Not far from the US capital, where political debate rages over immigration, Floris United Methodist Church has invited hard-pressed day labourers in from the cold for a Christmas party - writes John Gordon.
Church members have served a lunch that includes tamales and beans and hand out gifts such as gloves, socks, hats, long underwear and gift cards for groceries.
"These are people that are here in our community, and we should not ignore them or dehumanize them. We need to treat them as our brothers," said Mary Ann Kral, who helps organize the annual party, which is held at a local community center.
Many of the day labourers are alone, thousands of miles from home. They gather on street corners hoping to find work-from construction to gardening-but say jobs have been scarce this winter.
"It's a time of crisis," said Nelson Menocal, speaking through a translator. "We came to this country with the hope that our situation will improve, our family's situation will improve. But now (there are) days that we have to go back with our hands empty."
The Floris church began reaching out to immigrants in 1995, starting an English as a Second Language program. The Rev. Martha Neal, a deacon at the church, saw the need after talking with two immigrant workers. "As I talked, I realized that these folks are just like me," said Neal. "They're here because they want to support their family. They're here because they want to earn some money so they can finish their education."
Floris hired a Latino pastor, the Rev Paulo Dasilva, to develop the outreach and hold Spanish-language services. Volunteers also provide legal assistance for workers who do not get paid by their employers or need assistance on immigration issues.
"They are 28 percent of the population in Herndon," said Dasilva. "In some areas of this country, they are more than 28 percent. If we don't open our door for them today, we will not be able to do it in the future."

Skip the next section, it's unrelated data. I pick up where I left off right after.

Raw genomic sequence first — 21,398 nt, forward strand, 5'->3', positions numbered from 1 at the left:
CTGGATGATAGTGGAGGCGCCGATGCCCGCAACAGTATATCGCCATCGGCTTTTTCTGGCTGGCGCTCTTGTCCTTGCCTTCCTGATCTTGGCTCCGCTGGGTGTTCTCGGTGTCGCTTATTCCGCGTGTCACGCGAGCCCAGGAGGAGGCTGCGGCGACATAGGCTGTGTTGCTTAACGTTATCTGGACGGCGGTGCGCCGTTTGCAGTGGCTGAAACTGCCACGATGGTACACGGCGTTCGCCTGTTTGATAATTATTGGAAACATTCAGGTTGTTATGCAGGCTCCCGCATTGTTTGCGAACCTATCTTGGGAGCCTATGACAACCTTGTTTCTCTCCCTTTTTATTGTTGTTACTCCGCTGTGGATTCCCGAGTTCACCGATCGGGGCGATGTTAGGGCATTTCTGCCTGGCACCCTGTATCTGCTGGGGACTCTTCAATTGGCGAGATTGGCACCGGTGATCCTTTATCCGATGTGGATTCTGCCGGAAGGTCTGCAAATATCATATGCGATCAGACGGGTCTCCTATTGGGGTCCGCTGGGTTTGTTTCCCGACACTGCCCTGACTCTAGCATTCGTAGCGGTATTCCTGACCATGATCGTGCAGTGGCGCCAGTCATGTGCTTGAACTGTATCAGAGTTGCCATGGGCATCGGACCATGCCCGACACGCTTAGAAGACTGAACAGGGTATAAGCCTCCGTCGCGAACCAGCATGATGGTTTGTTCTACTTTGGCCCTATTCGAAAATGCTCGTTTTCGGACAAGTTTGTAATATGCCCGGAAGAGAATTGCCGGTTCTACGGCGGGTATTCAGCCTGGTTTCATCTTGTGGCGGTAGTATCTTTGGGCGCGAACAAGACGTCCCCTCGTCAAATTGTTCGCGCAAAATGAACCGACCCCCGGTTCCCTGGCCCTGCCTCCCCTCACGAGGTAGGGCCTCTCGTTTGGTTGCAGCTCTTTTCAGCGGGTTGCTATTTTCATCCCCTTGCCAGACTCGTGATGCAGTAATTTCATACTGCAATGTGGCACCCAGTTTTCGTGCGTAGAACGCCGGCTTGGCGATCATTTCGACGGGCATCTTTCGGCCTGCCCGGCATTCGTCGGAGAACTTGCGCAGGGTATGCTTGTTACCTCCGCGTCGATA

Jose Ochoa, who fled a civil war in El Salvador 17 years ago, said he came to the United States searching for a better future for his family. "Thank God that I have been able to stay here for a long period of time and have been able to work," he said through an interpreter. "But it's a shame that some of our friends, they do not have documents. They do not get jobs and they are living in a really, really tough time."
When not working labor jobs, Ochoa pursues his true love-videotaping birthdays and other family events in the Latino community. His dream is to work at a television station, but one obstacle is not being able to read and write English.
In the past, Floris and several other faith-based groups used the Herndon Neighborhood Resource Center for language classes and other programs for immigrants. But protests and political pressure in a community sharply divided over the issue led to the closing of the center as a central location for immigrant assistance.
The Christmas parties continue, however. It's a time when immigrants can share a meal and the holiday spirit with friends.
"Thank God that there's really good people ... that give part of their time, part of their money, to have an event like this so we can spend some time together," said Ochoa. "And have a meal. For some of us, we have not been able to have a nice meal for awhile."
Floris members see it as looking beyond the politics of immigration - and reaching out to people.
"When the idea (for the Christmas party) was brought to us, (it) seemed so obvious and we wondered why we hadn't done it before," said church member Jim Anderson, "because it is, in fact, reaching out to our neighbor. It gets to the point of, 'Who is our neighbour?'"
With thanks to the United Methodist News Service